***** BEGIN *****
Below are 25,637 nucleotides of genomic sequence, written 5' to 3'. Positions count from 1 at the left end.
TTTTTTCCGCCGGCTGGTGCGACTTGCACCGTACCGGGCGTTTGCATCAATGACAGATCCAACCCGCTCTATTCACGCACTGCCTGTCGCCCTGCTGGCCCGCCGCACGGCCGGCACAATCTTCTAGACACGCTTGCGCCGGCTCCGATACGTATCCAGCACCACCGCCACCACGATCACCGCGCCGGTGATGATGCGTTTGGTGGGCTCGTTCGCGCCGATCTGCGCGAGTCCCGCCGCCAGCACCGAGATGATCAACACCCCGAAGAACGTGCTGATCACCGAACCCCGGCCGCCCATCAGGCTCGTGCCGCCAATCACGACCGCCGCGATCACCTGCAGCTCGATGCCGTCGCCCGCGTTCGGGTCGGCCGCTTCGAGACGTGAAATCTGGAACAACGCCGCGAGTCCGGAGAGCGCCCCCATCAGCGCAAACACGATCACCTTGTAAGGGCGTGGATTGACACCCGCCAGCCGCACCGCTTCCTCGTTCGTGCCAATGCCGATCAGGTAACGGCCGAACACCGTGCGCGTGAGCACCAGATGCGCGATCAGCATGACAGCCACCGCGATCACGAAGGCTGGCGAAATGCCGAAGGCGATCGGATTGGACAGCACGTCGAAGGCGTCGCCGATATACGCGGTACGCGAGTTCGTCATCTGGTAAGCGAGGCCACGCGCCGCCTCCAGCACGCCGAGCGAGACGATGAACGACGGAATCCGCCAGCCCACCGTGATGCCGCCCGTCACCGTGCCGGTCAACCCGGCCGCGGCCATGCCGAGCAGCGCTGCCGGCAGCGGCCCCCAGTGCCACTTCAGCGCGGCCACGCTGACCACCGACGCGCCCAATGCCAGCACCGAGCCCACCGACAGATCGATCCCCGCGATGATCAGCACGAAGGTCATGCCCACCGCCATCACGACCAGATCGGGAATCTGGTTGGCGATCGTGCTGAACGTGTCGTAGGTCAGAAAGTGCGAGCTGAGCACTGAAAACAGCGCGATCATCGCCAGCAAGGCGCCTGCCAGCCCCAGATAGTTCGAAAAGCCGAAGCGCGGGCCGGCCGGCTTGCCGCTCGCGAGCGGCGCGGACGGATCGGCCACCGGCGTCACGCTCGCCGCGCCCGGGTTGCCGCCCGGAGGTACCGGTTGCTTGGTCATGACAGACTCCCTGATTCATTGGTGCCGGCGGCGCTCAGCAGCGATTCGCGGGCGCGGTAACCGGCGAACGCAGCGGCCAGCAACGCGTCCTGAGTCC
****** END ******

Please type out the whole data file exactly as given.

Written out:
Below are 25,637 nucleotides of genomic sequence, written 5' to 3'. Positions count from 1 at the left end.
TTTTTTCCGCCGGCTGGTGCGACTTGCACCGTACCGGGCGTTTGCATCAATGACAGATCCAACCCGCTCTATTCACGCACTGCCTGTCGCCCTGCTGGCCCGCCGCACGGCCGGCACAATCTTCTAGACACGCTTGCGCCGGCTCCGATACGTATCCAGCACCACCGCCACCACGATCACCGCGCCGGTGATGATGCGTTTGGTGGGCTCGTTCGCGCCGATCTGCGCGAGTCCCGCCGCCAGCACCGAGATGATCAACACCCCGAAGAACGTGCTGATCACCGAACCCCGGCCGCCCATCAGGCTCGTGCCGCCAATCACGACCGCCGCGATCACCTGCAGCTCGATGCCGTCGCCCGCGTTCGGGTCGGCCGCTTCGAGACGTGAAATCTGGAACAACGCCGCGAGTCCGGAGAGCGCCCCCATCAGCGCAAACACGATCACCTTGTAAGGGCGTGGATTGACACCCGCCAGCCGCACCGCTTCCTCGTTCGTGCCAATGCCGATCAGGTAACGGCCGAACACCGTGCGCGTGAGCACCAGATGCGCGATCAGCATGACAGCCACCGCGATCACGAAGGCTGGCGAAATGCCGAAGGCGATCGGATTGGACAGCACGTCGAAGGCGTCGCCGATATACGCGGTACGCGAGTTCGTCATCTGGTAAGCGAGGCCACGCGCCGCCTCCAGCACGCCGAGCGAGACGATGAACGACGGAATCCGCCAGCCCACCGTGATGCCGCCCGTCACCGTGCCGGTCAACCCGGCCGCGGCCATGCCGAGCAGCGCTGCCGGCAGCGGCCCCCAGTGCCACTTCAGCGCGGCCACGCTGACCACCGACGCGCCCAATGCCAGCACCGAGCCCACCGACAGATCGATCCCCGCGATGATCAGCACGAAGGTCATGCCCACCGCCATCACGACCAGATCGGGAATCTGGTTGGCGATCGTGCTGAACGTGTCGTAGGTCAGAAAGTGCGAGCTGAGCACTGAAAACAGCGCGATCATCGCCAGCAAGGCGCCTGCCAGCCCCAGATAGTTCGAAAAGCCGAAGCGCGGGCCGGCCGGCTTGCCGCTCGCGAGCGGCGCGGACGGATCGGCCACCGGCGTCACGCTCGCCGCGCCCGGGTTGCCGCCCGGAGGTACCGGTTGCTTGGTCATGACAGACTCCCTGATTCATTGGTGCCGGCGGCGCTCAGCAGCGATTCGCGGGCGCGGTAACCGGCGAACGCAGCGGCCAGCAACGCGTCCTGAGTCC